Pokemon Mystery Dungeon has been running for just over 10 years as a series, and we reviewed the last one back in 2013 when it first surfaced. It’s been three years, and we have a new Mystery Dungeon game, this time titled Pokemon Super Mystery Dungeon. Have things changed significantly? Is it a better game? Is it super dungeony? How mysterious is it?? All these questions and more will receive answers when we return. But first help me into my Pokemon suit, will you?
Yer a Pokemon, Harry
Pokemon is a massive industry, spawning more than 30 separate games, more than 20 different TV series, more than a handful of movies, comic books, and toys, and more than its fair share of Guinness World Records. It’s currently the third best selling video game franchise (after Mario spin-off titles and the core Super Mario platformer games), and The Pokemon Company is worth billions. No surprises that there are almost as many different kinds of Pokemon games as there are Mario games. Which brings us neatly to the latest arrival from Spike Chunsoft: Pokemon Super Mystery Dungeon.
As in prior games, Pokemon Super Mystery Dungeon begins with the conceit that you are a human—from the human world, no less!—who has automagically become a Pokemon. Isn’t it a sheer stroke of luck, then, that you can choose which one you want to be? Well, as long as your choice fits within the starting set of 20 Pokemon. Once you’ve chosen your final form (I chose Torchic, but I was heavily leaning toward Charmander), you’re dumped rather unceremoniously into the Pokemon world (where humans are a myth, I might add), and left to explore as many mysterious dungeons as your little heart desires. Well…after you get through the story, anyhow. And I’m sad to say that the story can become a little tedious at times. Once you clear that bit, however, the game suddenly opens up to become a lot more fun.
The game still follows much the same formula as before: the game is a roguelike that allows you to explore randomly-generated dungeons. Unlike prior games, Pokemon Super Mystery Dungeon doesn’t give you each Pokemon to add to your party roster at random: you have to quest through dungeons to find them. And in true “gotta-catch-em-all” mentality, you can find and recruit all 700+ Pokemon. That’s a lot of catching.
Easy Peasy Sitrus Berry Squeezy
While I found the prior game a bit of a breeze to play, Super Mystery Dungeon ramps up the difficulty quite early. This made me sit up and pay a bit of attention, because I was expecting another casual romp through the caves, not a game where I’d have to rethink my strategies. What makes it interesting is that some of the attacks can affect an entire room, some a number of squares ahead of you, and there are effects that affect the entire dungeon floor. Thankfully, when you gain experience, so does everyone else in your roster, whether they’re in the active party or not.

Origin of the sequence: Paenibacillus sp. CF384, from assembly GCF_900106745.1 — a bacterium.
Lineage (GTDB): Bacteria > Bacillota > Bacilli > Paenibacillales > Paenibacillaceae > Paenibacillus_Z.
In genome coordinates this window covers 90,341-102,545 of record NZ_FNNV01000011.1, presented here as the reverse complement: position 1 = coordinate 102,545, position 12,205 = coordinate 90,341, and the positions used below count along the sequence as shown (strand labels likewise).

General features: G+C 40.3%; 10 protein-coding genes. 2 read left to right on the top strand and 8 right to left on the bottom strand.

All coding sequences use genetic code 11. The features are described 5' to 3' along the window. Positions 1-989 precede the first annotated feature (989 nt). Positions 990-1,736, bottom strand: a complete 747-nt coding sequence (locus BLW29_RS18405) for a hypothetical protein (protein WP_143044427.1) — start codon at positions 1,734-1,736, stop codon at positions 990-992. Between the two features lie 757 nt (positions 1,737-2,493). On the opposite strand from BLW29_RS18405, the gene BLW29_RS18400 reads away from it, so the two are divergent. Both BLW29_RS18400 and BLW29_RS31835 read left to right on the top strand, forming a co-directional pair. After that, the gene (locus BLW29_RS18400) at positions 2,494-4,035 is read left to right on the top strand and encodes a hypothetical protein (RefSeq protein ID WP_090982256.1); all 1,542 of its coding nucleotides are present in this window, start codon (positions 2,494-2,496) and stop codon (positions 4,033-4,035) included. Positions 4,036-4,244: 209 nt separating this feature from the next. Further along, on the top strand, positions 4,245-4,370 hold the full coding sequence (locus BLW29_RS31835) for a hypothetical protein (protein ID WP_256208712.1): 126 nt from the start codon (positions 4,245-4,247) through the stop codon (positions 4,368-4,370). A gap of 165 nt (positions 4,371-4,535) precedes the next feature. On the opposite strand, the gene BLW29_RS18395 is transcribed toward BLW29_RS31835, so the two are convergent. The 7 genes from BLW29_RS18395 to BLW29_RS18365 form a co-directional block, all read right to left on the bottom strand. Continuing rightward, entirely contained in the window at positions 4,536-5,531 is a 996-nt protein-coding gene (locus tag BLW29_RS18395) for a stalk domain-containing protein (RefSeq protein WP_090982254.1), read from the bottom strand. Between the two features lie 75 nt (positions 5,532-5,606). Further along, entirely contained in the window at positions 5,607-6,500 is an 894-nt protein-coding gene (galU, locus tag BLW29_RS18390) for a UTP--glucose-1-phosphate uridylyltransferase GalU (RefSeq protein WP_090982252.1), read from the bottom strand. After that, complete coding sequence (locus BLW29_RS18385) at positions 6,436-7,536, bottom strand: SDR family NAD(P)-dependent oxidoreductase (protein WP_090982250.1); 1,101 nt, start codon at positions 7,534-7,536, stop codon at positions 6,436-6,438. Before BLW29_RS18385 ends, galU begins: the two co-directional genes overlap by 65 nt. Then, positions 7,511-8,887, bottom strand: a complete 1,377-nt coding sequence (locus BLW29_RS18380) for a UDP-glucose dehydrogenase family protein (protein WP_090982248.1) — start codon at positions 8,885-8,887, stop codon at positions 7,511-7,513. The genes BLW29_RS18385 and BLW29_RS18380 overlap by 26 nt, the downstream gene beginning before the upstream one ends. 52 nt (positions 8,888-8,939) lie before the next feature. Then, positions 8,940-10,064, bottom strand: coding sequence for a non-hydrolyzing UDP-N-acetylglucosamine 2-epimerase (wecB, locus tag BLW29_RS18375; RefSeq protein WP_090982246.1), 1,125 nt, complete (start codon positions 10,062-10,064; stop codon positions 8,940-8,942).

After you manage to clear the opening, constrained bits of story and you’re given the run of the world, the game truly comes into its own. You’re no longer stuck to an underpowered Pokemon, for example, and if you’ve got more powerful characters in your roster, you’re finally free to use them as the main explorer. Don’t think this will make the game much easier, because some of those boss characters are truly tough.
A Pokemon of a different colour
One of the bigger differences in this game is the addition of Emeras, gems that can significantly power-up your beastie (Ed: Is there a Pokemon called “Beastie”? I think there should be one called “Beastie”). The catch is that you have to find Emeras in the wild, and whenever you enter a room, a timer goes off, giving you a certain number of moves to get to that Emera before it disintegrates.
Another difference is the addition of Alliance attacks, an attack that uses all of your party members to effectively deal a ridiculous amount of damage to a foe. Between Emeras and Alliance attacks, these new addition add enough to separate Pokemon Super Mystery Dungeon from its predecessors. They also add a new level of strategy to what used to be “find the stairs, get out” style of gameplay. Although, to be fair, there’s still a good deal of that to be had.
While Pokemon Super Mystery Dungeon is a far better game (eventually) than many of the earlier ones, it’s still a roguelike with Pokemon. If you enjoy neither Pokemon nor exploring randomly-generated corridors, you’re probably better off with a different game. However, those fans of both will find plenty here to keep them occupied. Because the dungeons are randomly generated, you’re likely to never see precisely the same one twice, and because you can go on to collect a ridiculous amount of Pokemon, expect to play here for a good long while.